EDITORS PICK #6 – Butch Cassidy and the Sundance Kid (1969) by Steven Ross
Dir: George Roy Hill
Runtime: 1hr 50min
The leaders of an outlaw gang, Butch Cassidy (Paul Newman) and the Sundance Kid (Robert Redford) try to evade a posse after a failed bank robbery. They are chased across Wyoming and out of the country. Along the way they rob a few banks too, like an early Bonnie and Clyde.
Why should I watch this? –
- It is one of the greatest and most fun westerns ever made, and came at a time when the western was a dying genre. Now it is recognised as one of the most iconic movies of the genre.
- The movie has a great mix of adventure, comedy, action and emotion.
- The relationship between the two male leads provides one of the best bromances in cinema
- If you watch this film after Five Swans reopens (RIP) and assuming they keep the framed picture of the Sundance Kid on the wall, you will be able to tell your friends all about the antics that this rogue got up to back in the day.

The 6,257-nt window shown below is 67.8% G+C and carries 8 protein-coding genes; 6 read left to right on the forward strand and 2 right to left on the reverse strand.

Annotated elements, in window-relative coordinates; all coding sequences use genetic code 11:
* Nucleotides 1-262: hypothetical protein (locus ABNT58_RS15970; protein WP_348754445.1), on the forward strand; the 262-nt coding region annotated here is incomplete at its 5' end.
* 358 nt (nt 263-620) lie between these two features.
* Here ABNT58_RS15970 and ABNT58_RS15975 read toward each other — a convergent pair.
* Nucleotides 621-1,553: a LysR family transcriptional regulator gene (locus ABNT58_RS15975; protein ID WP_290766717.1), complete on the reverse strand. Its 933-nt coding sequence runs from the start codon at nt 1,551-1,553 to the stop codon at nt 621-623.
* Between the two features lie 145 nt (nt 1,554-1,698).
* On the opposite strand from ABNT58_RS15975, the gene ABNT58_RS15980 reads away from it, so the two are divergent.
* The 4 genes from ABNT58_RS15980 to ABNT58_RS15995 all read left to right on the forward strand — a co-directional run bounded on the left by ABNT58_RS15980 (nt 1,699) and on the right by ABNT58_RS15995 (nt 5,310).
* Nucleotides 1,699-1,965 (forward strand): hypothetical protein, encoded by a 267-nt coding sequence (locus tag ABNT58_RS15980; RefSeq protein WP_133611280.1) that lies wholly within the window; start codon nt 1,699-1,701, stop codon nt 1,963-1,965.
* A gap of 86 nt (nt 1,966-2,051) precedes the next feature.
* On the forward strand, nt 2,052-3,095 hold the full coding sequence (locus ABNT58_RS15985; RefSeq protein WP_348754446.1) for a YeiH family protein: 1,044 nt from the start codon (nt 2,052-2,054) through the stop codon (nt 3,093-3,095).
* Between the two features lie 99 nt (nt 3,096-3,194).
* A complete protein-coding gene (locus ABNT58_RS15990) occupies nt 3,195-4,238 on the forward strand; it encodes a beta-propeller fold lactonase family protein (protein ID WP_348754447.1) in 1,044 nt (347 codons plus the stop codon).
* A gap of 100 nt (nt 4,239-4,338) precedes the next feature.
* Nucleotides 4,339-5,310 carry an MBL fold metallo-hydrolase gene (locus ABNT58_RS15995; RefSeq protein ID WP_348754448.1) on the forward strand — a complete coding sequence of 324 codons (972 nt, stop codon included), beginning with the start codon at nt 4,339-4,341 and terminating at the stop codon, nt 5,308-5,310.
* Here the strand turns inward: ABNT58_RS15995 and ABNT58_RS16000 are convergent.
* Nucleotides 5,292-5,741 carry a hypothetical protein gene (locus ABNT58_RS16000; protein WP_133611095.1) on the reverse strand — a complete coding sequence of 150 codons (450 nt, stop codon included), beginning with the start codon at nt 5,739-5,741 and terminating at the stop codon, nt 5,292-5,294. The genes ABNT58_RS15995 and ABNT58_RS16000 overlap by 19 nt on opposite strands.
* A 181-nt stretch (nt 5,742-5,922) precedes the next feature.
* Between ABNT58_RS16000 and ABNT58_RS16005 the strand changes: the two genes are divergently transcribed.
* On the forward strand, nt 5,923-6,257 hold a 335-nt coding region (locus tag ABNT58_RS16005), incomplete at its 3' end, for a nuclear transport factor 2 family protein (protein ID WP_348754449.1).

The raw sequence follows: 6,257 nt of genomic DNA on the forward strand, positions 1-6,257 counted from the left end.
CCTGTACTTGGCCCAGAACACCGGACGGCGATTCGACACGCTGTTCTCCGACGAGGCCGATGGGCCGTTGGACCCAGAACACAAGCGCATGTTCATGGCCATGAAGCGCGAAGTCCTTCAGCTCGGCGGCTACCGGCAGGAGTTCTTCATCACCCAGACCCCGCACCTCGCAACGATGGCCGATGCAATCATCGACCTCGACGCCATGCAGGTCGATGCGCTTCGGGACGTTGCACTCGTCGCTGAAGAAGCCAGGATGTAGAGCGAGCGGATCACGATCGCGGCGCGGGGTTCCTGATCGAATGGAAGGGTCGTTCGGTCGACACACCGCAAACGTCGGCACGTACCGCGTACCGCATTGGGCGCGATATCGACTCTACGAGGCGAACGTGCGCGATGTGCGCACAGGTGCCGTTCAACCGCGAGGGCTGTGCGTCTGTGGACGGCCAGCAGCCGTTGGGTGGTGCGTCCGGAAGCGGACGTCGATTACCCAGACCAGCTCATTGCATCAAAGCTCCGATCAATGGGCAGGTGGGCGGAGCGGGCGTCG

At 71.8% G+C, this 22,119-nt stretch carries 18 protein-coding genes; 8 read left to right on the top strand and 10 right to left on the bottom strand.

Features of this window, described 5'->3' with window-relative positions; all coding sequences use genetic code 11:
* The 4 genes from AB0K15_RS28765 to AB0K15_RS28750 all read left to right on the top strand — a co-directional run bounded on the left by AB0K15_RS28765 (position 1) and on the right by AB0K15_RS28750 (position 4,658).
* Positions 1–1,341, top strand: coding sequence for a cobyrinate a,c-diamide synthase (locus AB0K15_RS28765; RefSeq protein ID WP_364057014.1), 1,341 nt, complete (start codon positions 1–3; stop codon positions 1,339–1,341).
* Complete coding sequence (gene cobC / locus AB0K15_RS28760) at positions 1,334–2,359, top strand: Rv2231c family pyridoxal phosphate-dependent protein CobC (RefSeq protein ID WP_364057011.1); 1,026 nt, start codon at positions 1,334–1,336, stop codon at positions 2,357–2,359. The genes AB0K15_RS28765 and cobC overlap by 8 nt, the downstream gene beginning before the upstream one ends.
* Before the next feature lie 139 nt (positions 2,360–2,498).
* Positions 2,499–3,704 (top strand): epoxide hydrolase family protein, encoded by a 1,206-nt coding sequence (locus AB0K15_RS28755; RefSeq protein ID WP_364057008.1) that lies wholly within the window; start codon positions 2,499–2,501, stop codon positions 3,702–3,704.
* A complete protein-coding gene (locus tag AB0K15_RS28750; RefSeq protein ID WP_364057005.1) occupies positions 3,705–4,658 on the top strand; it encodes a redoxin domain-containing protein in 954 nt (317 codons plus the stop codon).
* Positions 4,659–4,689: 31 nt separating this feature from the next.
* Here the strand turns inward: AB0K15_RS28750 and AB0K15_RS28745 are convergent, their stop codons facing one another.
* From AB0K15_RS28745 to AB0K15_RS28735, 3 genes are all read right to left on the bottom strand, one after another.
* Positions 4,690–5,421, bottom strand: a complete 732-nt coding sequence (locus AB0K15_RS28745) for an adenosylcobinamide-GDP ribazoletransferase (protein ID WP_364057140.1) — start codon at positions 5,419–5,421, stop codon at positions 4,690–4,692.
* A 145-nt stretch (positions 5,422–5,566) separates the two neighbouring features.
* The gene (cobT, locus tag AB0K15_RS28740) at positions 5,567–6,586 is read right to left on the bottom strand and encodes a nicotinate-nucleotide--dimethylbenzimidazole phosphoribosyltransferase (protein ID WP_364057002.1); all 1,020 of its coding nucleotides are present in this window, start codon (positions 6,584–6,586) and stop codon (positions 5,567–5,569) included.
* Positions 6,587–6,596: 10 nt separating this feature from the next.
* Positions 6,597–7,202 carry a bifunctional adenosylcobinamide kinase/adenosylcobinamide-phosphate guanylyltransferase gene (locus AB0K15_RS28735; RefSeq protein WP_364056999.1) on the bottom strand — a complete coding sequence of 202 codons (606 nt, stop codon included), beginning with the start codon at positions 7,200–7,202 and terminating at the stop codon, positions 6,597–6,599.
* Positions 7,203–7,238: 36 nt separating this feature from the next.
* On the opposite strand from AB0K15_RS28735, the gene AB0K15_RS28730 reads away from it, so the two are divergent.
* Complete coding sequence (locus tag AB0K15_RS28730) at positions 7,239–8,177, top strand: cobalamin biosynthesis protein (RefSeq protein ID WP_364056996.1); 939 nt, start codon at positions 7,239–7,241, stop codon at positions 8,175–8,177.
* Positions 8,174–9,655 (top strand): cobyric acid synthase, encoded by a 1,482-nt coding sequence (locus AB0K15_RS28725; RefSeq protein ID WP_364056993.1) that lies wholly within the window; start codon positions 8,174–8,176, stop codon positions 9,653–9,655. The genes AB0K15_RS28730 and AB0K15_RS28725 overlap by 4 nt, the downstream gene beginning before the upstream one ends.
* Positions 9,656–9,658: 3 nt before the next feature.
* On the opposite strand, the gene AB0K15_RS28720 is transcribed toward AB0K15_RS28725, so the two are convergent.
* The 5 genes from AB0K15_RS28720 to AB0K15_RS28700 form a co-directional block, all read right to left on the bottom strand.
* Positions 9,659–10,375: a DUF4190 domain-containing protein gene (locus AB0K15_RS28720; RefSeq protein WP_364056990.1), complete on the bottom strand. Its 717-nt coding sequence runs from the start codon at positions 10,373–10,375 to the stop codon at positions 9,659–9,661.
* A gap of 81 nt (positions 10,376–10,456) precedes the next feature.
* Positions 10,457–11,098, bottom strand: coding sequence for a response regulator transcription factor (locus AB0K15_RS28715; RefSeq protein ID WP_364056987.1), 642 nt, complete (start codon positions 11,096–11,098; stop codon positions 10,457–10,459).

- The film stars two of America’s greatest actors. They also starred in The Sting together. Katharine Ross is also fantastic as the female lead and also starred in The Graduate.
- The film was a huge success, making $100 million on a budget of $6 million.
- This is one of those films that does not diminish the more you watch it. Similar to The Great Escape, the fun is in how the story unravels rather than where the film ends. Although, the ending is also spectacular and one of my favourite scenes in any film.